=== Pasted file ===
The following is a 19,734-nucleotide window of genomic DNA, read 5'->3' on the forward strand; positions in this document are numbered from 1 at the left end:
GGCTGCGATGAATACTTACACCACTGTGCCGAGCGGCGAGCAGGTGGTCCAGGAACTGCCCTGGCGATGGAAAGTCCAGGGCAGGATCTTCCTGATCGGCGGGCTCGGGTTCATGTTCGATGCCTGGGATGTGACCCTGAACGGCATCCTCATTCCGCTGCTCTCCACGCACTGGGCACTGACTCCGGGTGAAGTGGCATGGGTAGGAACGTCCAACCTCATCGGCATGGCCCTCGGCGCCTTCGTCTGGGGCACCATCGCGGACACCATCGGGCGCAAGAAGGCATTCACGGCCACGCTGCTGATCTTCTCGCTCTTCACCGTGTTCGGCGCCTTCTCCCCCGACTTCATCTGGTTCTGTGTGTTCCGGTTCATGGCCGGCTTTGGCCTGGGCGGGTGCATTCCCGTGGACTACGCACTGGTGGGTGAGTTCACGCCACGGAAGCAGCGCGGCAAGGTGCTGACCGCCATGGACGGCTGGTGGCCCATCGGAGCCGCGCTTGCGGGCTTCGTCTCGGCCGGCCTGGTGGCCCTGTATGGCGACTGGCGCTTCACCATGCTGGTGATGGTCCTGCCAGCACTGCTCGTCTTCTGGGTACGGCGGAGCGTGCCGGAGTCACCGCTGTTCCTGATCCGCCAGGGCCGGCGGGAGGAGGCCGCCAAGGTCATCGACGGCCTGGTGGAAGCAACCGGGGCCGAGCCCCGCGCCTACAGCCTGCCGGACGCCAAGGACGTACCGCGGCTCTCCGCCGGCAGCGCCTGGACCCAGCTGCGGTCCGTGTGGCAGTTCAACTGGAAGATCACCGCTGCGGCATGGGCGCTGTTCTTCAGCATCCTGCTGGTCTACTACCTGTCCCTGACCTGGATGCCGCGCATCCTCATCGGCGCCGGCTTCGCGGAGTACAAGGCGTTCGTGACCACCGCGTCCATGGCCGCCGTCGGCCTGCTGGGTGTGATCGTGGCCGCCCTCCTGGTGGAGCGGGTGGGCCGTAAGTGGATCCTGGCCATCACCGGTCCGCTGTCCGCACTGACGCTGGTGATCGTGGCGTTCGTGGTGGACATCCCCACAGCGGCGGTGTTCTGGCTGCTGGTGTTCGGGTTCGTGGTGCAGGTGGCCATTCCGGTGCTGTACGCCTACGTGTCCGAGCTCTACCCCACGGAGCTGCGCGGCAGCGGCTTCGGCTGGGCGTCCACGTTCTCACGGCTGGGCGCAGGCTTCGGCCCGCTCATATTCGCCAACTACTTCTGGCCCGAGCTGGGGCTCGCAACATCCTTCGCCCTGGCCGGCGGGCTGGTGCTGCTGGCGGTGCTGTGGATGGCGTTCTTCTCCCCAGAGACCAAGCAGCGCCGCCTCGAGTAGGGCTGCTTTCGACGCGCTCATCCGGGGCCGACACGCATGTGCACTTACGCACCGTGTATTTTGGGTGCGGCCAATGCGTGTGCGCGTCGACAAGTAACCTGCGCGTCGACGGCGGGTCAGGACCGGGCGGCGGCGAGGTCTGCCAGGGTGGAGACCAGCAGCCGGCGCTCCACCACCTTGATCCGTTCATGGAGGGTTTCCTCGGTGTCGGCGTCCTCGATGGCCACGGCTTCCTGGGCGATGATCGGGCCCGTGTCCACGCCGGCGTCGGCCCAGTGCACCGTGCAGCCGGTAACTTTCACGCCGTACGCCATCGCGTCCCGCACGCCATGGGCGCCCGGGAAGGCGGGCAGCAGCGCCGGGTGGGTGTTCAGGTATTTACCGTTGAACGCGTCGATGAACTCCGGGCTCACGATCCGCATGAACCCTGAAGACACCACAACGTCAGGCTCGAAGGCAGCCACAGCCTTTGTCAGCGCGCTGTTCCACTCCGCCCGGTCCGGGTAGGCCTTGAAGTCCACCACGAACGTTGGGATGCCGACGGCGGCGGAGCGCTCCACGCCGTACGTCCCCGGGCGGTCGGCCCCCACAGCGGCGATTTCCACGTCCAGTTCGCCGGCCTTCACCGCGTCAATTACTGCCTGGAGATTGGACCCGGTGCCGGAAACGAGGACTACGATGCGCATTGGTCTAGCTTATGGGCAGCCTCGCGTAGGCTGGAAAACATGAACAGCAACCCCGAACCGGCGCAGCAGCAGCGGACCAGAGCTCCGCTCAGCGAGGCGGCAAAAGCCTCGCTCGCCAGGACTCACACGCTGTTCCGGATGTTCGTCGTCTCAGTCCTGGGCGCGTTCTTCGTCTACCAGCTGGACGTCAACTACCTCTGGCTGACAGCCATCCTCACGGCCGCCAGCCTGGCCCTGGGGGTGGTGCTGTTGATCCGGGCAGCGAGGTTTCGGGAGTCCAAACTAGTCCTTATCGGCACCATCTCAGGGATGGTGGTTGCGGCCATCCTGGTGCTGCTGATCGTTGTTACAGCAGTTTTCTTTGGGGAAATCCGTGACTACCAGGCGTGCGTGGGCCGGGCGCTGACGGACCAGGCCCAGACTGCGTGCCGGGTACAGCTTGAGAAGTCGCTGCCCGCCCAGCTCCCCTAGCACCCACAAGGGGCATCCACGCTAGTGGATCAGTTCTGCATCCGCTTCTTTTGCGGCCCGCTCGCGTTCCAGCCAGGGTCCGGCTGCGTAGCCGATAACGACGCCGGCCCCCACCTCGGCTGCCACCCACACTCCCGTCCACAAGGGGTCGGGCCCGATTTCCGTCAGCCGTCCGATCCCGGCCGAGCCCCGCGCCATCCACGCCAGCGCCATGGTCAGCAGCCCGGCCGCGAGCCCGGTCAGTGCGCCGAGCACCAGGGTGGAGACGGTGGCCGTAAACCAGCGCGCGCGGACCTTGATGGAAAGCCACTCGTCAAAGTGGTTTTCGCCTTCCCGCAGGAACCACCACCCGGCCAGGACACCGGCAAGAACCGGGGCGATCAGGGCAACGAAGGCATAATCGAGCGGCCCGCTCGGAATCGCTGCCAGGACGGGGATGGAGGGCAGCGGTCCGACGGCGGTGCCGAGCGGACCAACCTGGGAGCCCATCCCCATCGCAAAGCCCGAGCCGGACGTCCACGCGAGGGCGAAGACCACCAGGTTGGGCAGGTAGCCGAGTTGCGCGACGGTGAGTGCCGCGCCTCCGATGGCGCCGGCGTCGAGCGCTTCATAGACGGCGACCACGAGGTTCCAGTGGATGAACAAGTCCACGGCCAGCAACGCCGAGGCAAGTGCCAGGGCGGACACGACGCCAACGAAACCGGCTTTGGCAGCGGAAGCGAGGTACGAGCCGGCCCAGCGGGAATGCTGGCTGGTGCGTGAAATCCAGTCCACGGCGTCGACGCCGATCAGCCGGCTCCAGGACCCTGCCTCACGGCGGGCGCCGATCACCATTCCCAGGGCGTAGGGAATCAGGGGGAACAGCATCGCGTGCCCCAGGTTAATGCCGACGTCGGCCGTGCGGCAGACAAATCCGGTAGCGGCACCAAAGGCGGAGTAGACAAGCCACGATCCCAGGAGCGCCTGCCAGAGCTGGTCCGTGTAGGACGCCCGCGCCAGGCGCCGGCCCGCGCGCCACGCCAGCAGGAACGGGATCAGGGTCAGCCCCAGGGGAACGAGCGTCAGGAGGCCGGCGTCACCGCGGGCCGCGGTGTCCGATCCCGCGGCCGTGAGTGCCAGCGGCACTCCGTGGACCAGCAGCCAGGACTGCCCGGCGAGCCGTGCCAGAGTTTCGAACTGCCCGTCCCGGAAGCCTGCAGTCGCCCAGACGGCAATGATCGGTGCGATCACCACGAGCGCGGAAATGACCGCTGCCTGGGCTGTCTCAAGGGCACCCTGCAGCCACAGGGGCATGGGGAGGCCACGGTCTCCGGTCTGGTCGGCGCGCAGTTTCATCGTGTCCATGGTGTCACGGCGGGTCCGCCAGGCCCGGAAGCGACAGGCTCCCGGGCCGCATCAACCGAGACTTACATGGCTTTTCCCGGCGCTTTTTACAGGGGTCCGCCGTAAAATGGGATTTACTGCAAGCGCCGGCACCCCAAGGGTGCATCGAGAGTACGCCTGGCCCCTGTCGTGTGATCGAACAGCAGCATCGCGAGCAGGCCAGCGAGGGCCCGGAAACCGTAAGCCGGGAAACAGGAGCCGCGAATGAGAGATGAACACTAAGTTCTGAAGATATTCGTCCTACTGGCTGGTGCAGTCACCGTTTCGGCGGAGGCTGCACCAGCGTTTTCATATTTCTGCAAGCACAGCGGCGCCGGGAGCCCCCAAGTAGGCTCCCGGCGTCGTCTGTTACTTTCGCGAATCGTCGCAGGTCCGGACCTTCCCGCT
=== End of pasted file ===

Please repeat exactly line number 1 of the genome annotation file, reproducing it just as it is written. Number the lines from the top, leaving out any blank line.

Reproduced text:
The following is a 19,734-nucleotide window of genomic DNA, read 5'->3' on the forward strand; positions in this document are numbered from 1 at the left end: